# Filter method not working. Any ideas?

Hello. I’m trying to complete the Seek and Destroy algorithm challenge. I’m trying to filter out any of the numbers passed as the second and third arguments.

Here is my code so far.

``````function destroyer(arr) {
let argArray = arguments;
let filteredArray = argArray.filter(x => x !== arguments || x !== arguments);
console.log(filteredArray);

return arr;
}

destroyer([1, 2, 3, 1, 2, 3], 2, 3);
``````

I was hoping this would create an array containing any numbers that don’t match the second and third arguments passed to `destroyer()`. But the filter method doesn’t work when it has the OR operator.

This works.

``````let filteredArray = argArray.filter(x => x !== arguments);
``````

But this doesn’t.

``````let filteredArray = argArray.filter(x => x !== arguments || x !== arguments);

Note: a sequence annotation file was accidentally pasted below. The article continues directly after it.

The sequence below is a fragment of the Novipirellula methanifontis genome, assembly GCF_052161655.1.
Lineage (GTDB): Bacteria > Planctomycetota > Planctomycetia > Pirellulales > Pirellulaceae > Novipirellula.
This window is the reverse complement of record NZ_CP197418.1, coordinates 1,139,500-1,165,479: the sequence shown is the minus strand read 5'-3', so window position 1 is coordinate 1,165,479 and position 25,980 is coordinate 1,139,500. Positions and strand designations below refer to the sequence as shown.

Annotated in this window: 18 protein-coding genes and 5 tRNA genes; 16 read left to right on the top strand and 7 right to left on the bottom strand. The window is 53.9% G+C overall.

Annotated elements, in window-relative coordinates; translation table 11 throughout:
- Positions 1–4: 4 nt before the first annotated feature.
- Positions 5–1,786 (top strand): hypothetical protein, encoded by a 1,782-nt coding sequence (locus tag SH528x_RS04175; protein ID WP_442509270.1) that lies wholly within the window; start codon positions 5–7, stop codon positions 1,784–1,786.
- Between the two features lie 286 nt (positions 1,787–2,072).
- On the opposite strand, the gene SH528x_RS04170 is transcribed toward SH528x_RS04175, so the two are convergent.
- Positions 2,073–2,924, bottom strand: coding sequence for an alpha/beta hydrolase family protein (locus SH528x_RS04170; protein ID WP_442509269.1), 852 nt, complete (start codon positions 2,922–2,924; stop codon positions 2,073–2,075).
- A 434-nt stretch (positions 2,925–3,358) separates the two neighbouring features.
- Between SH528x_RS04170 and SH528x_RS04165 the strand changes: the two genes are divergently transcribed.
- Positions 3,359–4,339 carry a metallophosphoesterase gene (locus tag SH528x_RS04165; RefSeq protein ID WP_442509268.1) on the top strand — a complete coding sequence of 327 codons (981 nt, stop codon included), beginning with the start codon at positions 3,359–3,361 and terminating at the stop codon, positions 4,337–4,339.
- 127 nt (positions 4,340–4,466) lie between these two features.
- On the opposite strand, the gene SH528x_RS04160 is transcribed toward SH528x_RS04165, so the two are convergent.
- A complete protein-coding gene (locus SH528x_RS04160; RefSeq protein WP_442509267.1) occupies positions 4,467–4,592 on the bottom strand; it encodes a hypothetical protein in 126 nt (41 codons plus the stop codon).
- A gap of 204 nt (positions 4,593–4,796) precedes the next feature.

``````

Any ideas?

Consider this, in the case written there the number should be kept if it is both different than 2 AND 3

If you write that the number shouldn’t be 2 OR 3, then 2 is not 3 so it returns true, 3 is not 2 so it returns true

I suggest also to consider the case in which there is a different number of arguments, if you need an hint just ask!

Ohhh of course! That logic doesn’t work does it. Thanks for pointing that out. Hmm, back to the drawing board.

Are you asking a question about the challenge? If so you will do better using the Ask for help button

If you are just sharing the answer it is preferred to not have answers around the forum, many people don’t like the spoilers, thank you for understanding - it is not even the answer to this challenge

So the symbols `||` is not really OR. I’ve seen even senior programmers get this wrong.

When used in parenthesis it can have that effect though.

Example

``````null || false // false
undefined || false // false
3 || 9 // 3
9 || 3 // 9
``````

Do you see the pattern?
You can basically sum it as:
`a || b`

or

``````if (Boolean(a) === true){
return a;
}
else {
return b;
}
``````

The reason why (a || b) seems like OR in javascript is because inside the parenthesis is evaluated first.
(3 || 9) is (3) and when you use an if statement `if (3){....}` the 3 is coerced into a boolean, which is true.